Giant sunspots are giant

Bad Astronomy
The entire universe in blog form
Nov. 9 2011 8:40 AM

Giant sunspots are giant

Active Region 1339 -- a huge cluster of sunspots which appeared on the Sun a few days ago -- is still going strong. "Amateur" astronomer Alan Friedman took a devastating picture of the 100,000 km-wide-grouping:

Phil Plait Phil Plait

Phil Plait writes Slate’s Bad Astronomy blog and is an astronomer, public speaker, science evangelizer, and author of Death From the Skies!  

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[Click to embiggen.]

This picture was taken using an Hα filter, which picks out the light from warm hydrogen, and really shows the texture of the solar surface. I added the Earth in there just to give you a taste of how fracking huge this cluster is; the scale should be pretty close. Obviously, several of the individual spots in AR 1339 are as big or bigger than our entire planet, in case you happened to feel too big for your britches today.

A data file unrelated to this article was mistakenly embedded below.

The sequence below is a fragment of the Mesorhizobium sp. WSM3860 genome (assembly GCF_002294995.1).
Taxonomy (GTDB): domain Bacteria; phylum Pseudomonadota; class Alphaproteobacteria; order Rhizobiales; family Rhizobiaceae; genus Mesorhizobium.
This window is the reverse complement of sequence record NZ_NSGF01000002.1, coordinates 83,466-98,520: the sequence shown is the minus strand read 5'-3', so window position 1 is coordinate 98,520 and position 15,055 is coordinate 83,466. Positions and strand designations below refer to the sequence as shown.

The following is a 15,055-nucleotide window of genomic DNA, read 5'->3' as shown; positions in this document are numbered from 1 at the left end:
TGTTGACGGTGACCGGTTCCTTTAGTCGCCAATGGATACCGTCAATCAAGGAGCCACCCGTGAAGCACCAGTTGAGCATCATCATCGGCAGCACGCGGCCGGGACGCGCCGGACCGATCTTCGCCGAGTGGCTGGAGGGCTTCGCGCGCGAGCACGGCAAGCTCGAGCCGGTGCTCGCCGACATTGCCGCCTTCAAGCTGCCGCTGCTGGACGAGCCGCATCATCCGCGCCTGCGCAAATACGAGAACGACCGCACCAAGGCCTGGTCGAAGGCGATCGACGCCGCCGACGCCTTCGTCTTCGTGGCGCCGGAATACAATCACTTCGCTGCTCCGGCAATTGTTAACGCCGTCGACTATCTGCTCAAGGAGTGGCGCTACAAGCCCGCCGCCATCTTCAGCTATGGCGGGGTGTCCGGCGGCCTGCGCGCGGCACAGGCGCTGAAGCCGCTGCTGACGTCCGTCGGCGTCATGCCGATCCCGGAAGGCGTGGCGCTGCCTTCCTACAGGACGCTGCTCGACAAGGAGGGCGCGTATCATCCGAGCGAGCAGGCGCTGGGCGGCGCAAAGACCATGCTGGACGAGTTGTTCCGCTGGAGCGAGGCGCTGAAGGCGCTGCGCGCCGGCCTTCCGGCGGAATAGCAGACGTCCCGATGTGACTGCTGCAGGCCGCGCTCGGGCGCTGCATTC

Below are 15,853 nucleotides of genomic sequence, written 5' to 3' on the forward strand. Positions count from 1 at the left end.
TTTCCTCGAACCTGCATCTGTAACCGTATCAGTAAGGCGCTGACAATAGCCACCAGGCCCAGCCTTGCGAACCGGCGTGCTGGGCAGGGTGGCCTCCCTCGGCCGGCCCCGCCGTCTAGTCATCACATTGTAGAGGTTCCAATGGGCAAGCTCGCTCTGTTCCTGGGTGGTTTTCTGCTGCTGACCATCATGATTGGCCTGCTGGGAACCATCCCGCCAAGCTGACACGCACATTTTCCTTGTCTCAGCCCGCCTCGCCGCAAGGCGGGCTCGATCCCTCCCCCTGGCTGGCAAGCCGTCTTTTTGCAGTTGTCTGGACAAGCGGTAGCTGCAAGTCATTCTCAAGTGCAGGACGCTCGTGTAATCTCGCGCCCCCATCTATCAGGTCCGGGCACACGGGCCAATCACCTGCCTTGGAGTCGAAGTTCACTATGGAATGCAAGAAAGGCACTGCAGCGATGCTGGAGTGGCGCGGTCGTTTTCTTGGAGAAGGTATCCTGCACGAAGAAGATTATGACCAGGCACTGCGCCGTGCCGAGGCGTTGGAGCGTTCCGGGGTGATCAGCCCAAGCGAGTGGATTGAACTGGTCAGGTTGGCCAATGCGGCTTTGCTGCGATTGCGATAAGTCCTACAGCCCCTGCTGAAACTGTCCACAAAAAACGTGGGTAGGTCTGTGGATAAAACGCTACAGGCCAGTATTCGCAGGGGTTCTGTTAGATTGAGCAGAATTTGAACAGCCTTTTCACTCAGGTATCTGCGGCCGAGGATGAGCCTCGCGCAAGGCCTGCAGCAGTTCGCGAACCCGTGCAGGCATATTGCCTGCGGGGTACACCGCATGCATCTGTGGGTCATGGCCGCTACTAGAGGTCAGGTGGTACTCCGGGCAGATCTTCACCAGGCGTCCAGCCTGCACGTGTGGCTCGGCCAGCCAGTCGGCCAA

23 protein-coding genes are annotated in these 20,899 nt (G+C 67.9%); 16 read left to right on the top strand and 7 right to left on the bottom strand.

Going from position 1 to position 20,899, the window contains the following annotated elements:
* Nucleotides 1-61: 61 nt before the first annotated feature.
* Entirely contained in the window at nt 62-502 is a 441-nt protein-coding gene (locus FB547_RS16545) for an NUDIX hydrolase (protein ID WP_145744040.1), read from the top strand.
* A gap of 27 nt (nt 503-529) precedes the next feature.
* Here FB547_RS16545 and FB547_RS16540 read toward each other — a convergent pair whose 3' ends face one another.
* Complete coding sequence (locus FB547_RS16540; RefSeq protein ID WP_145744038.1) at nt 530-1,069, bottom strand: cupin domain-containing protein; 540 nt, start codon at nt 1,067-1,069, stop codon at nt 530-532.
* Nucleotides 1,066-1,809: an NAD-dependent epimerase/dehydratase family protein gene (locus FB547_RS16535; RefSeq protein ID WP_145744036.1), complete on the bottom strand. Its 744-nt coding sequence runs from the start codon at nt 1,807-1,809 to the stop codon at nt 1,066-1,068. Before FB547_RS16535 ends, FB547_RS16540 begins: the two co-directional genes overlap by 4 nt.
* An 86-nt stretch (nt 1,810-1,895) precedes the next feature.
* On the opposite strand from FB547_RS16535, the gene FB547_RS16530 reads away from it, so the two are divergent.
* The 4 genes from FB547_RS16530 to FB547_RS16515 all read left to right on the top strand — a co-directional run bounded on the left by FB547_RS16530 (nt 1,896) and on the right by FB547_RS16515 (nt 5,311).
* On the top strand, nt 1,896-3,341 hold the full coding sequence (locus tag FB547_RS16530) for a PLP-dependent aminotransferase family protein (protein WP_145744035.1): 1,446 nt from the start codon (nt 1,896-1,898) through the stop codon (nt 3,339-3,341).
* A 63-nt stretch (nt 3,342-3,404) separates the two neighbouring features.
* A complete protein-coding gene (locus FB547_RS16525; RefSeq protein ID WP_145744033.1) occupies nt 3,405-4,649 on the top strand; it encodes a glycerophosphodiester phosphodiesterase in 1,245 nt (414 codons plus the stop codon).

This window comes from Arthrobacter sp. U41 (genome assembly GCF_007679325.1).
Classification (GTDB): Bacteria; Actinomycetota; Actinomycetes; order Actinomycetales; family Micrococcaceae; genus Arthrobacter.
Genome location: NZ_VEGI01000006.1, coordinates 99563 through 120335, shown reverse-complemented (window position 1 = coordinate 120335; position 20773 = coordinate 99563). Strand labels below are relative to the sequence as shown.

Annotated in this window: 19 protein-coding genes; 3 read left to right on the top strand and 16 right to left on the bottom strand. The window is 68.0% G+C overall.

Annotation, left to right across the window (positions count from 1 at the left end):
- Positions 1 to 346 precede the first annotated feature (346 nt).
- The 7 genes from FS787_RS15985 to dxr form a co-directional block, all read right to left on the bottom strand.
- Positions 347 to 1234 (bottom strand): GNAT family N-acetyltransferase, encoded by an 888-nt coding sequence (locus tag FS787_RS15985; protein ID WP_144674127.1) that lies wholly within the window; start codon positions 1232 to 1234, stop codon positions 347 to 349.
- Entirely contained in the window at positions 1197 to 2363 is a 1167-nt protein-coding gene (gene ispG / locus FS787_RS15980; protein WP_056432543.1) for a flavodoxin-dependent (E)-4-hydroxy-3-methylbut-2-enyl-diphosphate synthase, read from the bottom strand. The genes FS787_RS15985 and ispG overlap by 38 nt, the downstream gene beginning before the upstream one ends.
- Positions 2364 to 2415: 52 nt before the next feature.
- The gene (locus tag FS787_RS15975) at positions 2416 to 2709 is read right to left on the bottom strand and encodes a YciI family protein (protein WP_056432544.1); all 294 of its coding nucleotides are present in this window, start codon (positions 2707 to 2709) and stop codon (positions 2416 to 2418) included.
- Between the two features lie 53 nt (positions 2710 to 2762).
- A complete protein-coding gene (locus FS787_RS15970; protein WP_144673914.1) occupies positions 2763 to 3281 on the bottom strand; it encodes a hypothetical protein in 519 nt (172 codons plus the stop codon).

... but still. The thing is, we're starting to understand sunspots, better than any time in human history before us. Heck, a few centuries ago most people didn't know sunspots even existed, and if you had said they did -- violating the Aristotelian perfection of the heavens -- they would've laughed at you. If you were lucky. Some folks had a really hard time dropping Aristotle's influence.

And not only that, we can now routinely capture incredible images of these spots and present them on the internet, where an entire planet can see them and gasp at their size and beauty. I posted my own imaging attempts on Google+ last weekend, for that matter.

Chinese curses be damned: we do live in interesting times, and I'm glad. I wouldn't have it any other way.

Image credit: Alan Friedman, used by permission.



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